Earlier this year, Pinterest predicted dopamine dressing as a way to lift our spirits after two long years of dressing in sweats and staying indoors. A quick turn from the soothing tropical blues and calming California beiges, bold pinkish shades popped up on all the runways and red carpet events. You see Dopamine Pink everywhere.
The term, Dopamine Dressing, takes its name from the chemical phenomenon in the brain — the chemistry of reacting to happy things. The name stuck because it aptly describes the need behind the trend. We want to feel happy so we look at (and design and buy and curate), bright and whimsical things. Dopamine Pink is by far the most popular color for this trend.
As a result, bright and happy colors have become powerful for search, social marketing, and merchandizing. In particular, the following search terms are trending:
- rainbow dress women
- fuchsia dress outfit
- electric blue outfit
- vibrant outfits
- gradient dress
- pink shoes
- color blocking outfits
- emerald green dress
I’ve noticed in this mix that some of Pantone’s previous colors of the year are being revived. Just look at those punchy tones!
While it wasn’t a favorite of mine at the time it was selected, Radiant Orchid is a very wearable color. It’s classy and bold — without some of the mania of bright tones. I did grab a lipstick in this shade last summer and it boosted my vibe instantly.
Honeysuckle always strikes me as a wedding tone — probably because it was very hot around the time I got married. People were starting to incorporate color pops into their wedding dresses through embroidery, ribbons and sashes. This color (and teal) were just everywhere.
Another color that I didn’t appreciate the first time around, Tangerine Tango has become the go-to base for color-blocking. You see it with fuchsia, navy, or hunter green. It’s such a powerful shade — bright and happy yet straddling the line between masculine and feminine colors.
Coral is still having a strong moment as it transitioned easily from going with soft tans (making it the pop of color) to becoming an accent alongside brighter tones. Such an interesting shift from being a bright to being a new neutral!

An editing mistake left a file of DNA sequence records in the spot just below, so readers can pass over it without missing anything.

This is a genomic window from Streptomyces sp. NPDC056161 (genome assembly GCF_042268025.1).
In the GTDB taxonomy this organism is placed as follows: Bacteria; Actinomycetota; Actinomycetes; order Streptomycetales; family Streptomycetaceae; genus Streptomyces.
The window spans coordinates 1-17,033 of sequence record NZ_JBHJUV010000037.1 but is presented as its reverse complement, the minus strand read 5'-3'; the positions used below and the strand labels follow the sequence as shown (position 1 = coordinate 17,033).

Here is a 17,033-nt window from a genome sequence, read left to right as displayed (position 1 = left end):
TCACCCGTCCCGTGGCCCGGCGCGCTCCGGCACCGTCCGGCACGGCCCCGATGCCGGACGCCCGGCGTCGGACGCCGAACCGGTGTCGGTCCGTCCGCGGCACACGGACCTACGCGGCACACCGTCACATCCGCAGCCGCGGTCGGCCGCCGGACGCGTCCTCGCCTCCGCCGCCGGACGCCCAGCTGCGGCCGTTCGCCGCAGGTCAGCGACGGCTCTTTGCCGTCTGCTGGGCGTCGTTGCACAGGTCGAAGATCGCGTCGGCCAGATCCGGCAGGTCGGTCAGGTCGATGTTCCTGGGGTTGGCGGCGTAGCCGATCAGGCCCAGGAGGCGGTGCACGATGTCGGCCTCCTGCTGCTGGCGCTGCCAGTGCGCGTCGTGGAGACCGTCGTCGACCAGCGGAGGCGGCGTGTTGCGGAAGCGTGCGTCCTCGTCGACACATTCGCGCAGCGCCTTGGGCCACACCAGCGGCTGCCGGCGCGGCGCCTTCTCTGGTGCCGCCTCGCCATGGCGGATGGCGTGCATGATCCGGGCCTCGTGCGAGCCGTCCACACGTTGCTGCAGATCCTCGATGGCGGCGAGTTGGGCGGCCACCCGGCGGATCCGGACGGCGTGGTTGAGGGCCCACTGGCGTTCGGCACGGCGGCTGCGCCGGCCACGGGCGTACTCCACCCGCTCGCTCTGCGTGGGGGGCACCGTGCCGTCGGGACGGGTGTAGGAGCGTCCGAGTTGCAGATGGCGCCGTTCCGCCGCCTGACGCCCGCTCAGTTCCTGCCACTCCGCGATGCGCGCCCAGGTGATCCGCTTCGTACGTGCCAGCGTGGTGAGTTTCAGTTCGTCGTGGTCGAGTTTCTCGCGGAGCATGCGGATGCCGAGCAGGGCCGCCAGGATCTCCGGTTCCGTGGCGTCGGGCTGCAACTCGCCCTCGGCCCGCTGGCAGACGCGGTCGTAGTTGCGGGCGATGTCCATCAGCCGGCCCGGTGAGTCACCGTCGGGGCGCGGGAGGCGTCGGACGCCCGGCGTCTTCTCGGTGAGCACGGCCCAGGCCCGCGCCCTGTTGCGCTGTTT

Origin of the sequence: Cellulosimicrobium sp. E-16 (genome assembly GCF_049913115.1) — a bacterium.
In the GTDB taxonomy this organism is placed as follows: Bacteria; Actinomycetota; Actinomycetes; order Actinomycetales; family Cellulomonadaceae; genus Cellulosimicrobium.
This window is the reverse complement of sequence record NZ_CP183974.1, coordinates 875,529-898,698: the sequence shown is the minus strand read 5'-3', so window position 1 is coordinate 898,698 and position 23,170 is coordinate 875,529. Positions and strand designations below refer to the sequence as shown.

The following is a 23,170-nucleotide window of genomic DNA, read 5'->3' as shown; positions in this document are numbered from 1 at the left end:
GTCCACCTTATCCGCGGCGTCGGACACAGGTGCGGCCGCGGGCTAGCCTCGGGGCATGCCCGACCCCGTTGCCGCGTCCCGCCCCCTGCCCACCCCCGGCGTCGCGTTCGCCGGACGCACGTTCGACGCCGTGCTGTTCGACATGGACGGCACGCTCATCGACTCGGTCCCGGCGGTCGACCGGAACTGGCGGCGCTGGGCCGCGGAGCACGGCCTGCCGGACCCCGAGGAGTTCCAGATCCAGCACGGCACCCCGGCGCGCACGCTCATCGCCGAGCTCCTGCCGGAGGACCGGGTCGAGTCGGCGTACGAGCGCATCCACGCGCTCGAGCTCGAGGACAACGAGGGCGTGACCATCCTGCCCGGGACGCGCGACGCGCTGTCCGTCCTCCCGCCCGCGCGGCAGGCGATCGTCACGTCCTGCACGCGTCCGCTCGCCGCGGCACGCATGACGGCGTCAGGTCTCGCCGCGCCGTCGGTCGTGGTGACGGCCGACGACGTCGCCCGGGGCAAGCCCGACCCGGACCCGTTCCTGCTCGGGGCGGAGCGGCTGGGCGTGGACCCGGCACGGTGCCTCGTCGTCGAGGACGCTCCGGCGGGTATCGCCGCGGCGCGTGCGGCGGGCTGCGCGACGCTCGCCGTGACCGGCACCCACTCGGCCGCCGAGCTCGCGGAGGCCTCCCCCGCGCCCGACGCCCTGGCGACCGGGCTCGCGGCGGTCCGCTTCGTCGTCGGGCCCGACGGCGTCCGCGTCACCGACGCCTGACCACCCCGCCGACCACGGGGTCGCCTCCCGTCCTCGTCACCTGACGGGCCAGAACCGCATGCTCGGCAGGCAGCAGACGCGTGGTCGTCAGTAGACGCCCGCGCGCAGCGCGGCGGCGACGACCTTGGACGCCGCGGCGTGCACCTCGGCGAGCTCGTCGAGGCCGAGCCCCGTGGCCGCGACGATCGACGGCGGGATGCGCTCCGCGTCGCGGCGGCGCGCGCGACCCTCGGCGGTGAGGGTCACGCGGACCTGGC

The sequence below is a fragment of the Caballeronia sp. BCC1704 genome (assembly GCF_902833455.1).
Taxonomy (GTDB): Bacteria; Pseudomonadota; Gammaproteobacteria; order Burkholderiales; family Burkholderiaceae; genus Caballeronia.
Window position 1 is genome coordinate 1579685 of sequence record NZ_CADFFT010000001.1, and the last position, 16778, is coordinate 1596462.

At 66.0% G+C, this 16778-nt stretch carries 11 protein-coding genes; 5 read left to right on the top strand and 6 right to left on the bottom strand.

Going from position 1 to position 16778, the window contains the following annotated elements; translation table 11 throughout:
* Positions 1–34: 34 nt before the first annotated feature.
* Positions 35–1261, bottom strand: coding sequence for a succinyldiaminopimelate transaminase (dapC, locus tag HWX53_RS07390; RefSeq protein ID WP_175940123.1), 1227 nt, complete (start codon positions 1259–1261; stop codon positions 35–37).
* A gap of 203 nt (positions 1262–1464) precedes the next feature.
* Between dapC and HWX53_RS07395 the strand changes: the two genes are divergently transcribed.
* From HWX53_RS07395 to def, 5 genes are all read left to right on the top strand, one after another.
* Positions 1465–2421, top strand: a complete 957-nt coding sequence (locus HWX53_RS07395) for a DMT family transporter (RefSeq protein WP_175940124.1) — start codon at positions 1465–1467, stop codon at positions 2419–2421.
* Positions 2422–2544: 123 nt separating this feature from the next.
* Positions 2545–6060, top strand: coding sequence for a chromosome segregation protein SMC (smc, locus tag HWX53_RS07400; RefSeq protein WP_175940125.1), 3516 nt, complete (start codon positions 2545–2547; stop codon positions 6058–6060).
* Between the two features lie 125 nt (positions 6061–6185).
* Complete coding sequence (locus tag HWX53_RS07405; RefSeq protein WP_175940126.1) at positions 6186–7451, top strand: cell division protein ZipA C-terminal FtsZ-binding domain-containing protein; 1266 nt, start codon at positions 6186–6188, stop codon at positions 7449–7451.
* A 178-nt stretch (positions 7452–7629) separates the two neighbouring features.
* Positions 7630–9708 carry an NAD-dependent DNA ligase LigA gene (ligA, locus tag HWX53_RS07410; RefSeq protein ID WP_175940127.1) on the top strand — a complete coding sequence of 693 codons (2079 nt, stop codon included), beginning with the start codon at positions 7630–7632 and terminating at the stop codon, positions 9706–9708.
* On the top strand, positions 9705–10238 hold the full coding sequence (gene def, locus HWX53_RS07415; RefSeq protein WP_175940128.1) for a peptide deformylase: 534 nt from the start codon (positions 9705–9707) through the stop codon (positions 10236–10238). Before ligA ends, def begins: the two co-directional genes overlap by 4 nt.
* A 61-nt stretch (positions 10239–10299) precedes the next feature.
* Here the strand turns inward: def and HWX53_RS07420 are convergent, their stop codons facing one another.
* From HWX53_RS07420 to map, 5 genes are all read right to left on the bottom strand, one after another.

Dopamine Dressing to Dopamine Design
As a result of this sartorial shift, other aesthetic institutions from interior design to graphic design to merchandising are picking up on this literal take on eye-candy. It’s maximalist, bold and irreverent. You find that Dopamine Pink color everywhere.
While color-blocking in clothing has been a mainstay of high fashion, we’re seeing it trickle down to the target crowd. People who would have put a bright top with jeans two years ago are now layering pattern and color with thoughtless abandon.
Many brands are finding themselves dropping single items in these hot shades — instead of building an entire aesthetic around them. I think it’s smart because the tones just won’t be a mainstay for some brands.
On aesthetic social media (think Pinterest and Insta), the softer, white-washed posts have stepped aside for the brightest influencers.
You’re also seeing a trend toward highly-saturated and high-vibrance filters. The resulting images use boost the hues that will remind you of technicolor TV and flash photography.
In general, people have decided that living in a cartoonish rainbow world is a nice break. Walls are being painted or wallpapered in the brightest colors. Vintage clothes are impossible to get from thrift stores. And staid brands are wondering why their engagement is dropping off.
I wouldn’t be shocked if the DIY world picks up neon spray paint to restyle accessories in these crazy, peppy tones. Personally, I’m finding ways to drop unconventional color combinations into playful designs. For example, this designed this wordy poster around a clash of color and pattern.
For my retail clients, color keywords are essential — meaning you need to research the trendy terms for color to ensure they pop up in search.
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